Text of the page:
Ukraine crisis: Russia hikes rates by 20%, rouble plunges nearly 30% | Business Standard News

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The main interest rate will rise to 20 per cent, its highest this century, from 9.5 per cent to counter the risks of the rouble’s rapid depreciation and higher inflation

A customer hands over Russian rouble banknotes and coins to a vendor at a market in Omsk, Russia (Photo: Reuters)

A customer hands over Russian rouble banknotes and coins to a vendor at a market in Omsk, Russia (Photo: Reuters)

Moscow, Russia’s central bank more than doubled its key policy rate on Monday and introduced some capital controls as it scrambled to shield the economy from unprecedented Western sanctions that sent the rouble tumbling to record lows.

The main interest rate will rise to 20 per cent, its highest this century, from 9.5 per cent to counter the risks of the rouble’s rapid depreciation and higher inflation, which threaten Russians’ savings.

“External conditions for the Russian economy have drastically changed,” the central bank said, adding that the hike ‘will ensure a rise in deposit rates to levels needed to compensate for the increased depreciation and inflation risk”.

The monetary authority also ordered companies to sell 80 per cent of their foreign currency revenues, increased the range of securities that can be used as collateral to get loans and temporarily banned Russian brokers from selling securities held by foreigners. It did not specify which securities the ban applies to.

The emergency measures put the central bank on the frontline defending Russia against a campaign by Western allies to isolate it economically following Moscow’s invasion of Ukraine.

Russia hikes rate

The central bank has itself been targeted, with the West seeking to restrict its ability to deploy $640 billion of forex and gold reserves and cut Russia’s major banks off the SWIFT financial network, making it hard for lenders and companies to make and receive payments.

The rouble plunged nearly 30 per cent to an all-time low versus the dollar on Monday. The stock market and derivatives market remained closed.

Britain on Monday banned any transactions with the Russian central bank, finance ministry and wealth fund, and said it would prevent Russian companies from issuing transferable securities and money market instruments in the UK.

Monday’s steps by the Russian central bank bolster other measures announced on Sunday, including an assurance that the central bank would resume buying gold on the domestic market. It will also launch a repurchase auction with no limits and ease restrictions on banks’ open foreign currency positions.

Finance Minister Anton Siluanov said the government was ready to strengthen commercial banks’ capital base if required.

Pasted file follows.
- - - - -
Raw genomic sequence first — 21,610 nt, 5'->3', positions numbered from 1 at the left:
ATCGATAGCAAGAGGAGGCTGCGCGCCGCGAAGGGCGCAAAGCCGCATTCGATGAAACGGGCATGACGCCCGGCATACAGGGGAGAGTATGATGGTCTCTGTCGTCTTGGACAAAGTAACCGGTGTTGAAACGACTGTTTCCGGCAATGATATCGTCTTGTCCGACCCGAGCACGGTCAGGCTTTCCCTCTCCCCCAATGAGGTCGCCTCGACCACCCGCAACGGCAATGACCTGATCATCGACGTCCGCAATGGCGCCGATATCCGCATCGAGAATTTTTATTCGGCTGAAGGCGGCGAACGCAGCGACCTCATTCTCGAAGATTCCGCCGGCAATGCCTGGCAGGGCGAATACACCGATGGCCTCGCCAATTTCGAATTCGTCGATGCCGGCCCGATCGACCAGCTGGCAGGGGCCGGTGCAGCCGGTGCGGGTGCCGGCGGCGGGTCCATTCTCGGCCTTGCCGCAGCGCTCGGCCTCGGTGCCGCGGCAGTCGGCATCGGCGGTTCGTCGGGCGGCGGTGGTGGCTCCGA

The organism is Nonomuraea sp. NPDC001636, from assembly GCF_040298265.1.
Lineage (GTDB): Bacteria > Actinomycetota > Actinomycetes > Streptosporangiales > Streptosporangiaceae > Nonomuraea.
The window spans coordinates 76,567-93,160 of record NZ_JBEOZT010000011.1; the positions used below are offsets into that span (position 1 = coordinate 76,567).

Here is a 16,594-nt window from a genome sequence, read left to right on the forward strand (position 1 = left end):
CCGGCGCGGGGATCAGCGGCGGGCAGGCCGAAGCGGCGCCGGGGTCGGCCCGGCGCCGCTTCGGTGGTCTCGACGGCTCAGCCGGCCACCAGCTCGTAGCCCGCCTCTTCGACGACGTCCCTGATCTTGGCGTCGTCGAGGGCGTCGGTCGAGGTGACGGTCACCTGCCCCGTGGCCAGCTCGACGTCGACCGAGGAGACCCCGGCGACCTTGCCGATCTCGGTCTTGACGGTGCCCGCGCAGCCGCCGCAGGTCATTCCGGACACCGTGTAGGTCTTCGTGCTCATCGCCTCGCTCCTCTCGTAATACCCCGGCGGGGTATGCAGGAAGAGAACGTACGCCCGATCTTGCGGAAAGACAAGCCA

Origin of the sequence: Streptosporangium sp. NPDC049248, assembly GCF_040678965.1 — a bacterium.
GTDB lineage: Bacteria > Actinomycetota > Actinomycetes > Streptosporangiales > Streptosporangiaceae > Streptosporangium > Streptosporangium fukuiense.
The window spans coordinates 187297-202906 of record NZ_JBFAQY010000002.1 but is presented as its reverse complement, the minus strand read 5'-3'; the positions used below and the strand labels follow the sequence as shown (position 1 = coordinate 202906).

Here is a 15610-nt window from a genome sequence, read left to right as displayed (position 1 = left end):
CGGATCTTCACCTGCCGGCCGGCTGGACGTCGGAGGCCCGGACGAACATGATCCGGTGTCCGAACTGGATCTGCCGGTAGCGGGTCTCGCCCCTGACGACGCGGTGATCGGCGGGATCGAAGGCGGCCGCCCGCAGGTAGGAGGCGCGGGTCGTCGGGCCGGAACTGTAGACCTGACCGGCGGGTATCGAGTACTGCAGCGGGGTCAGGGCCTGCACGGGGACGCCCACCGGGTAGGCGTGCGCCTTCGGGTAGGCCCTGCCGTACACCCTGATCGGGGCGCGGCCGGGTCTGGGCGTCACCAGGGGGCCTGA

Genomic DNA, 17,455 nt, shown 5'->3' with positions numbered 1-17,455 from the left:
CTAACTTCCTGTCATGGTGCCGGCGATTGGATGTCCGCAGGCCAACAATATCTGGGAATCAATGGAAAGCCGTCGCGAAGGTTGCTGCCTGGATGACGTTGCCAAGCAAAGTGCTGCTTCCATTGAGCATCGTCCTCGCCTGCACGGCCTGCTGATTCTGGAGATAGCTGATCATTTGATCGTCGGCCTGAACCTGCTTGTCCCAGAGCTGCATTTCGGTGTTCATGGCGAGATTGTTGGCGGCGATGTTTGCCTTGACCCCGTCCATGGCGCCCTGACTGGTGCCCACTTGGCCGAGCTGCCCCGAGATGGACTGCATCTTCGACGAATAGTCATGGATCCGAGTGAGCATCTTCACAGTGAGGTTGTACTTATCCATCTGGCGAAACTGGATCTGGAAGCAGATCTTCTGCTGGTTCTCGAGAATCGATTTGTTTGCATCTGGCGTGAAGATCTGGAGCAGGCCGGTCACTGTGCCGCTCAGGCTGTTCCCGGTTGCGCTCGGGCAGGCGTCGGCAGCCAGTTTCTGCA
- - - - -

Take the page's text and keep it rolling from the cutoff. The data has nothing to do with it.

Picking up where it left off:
Run on banks?

Russians queued outside ATMs on Sunday, worried the sanctions could trigger cash shortages and disrupt payments. “A bank run has already started in Russia over the weekend … and inflation will immediately spike massively, and the Russian banking system is likely to be in trouble,” said Jeffrey Halley, Asia-based senior market analyst at OANDA. Nomura analysts said in a note to clients that fresh reprisal measures by the West against Russia were likely to have wider global implications.

“These sanctions from the West are likely to eventually hurt trade flows out of Russia, which will also hurt the growth outlook of Russia’s key trading partners including Europe and lead to greater inflationary pressures and risk of stagflation, we think,” they wrote.

Russia bans foreigners from selling securities.


The Bank of Russia has banned brokers from selling securities by non-residents starting today in a bid to shield the nation’s assets from sweeping Western sanctions that include penalties on the central bank..

The central bank said the currency and repo markets would open three hours late at 10 am local time, while it will assess whether to open other markets. If a decision to open is made, it will be at 3 pm Moscow, according to a website statement. The regulator didn’t specify which assets the ban applied to..

The limits represent the most forceful measure taken by Russia after the latest round of sanctions, with the US and the European Union agreeing to potentially block access to much of the $640 billion the country’s central bank has built up to reduce the Kremlin’s reliance on international markets..

“Russian authorities have to prevent fire-sales of Russian securities to prevent panic,” said Commerzbank AG strategist Ulrich Leuchtmann..

It’s “something which is certainly harmful in the long run, but which Russian authorities seem to prefer given the risk of an even more significant ruble collapse.”.

S&P Global Ratings lowered Russia’s credit score below investment grade on Friday, while Moody’s Investors Service – which rates Russia one notch above junk – put the nation on review for a downgrade. Additional measures to exclude some Russian banks from the SWIFT messaging system could further choke up the country’s banking system and the central bank announced new steps on Monday to support lenders..

The restrictions will extend to transactions on the Moscow Exchange but won’t work elsewhere, including the American depositary receipt market, according to Norvik Bank PJSC’s Mikhail Kotlov. “That’s why there will be two markets,” he said on Twitter..


(Only the headline and picture of this report may have been reworked by the Business Standard staff; the rest of the content is auto-generated from a syndicated feed.)

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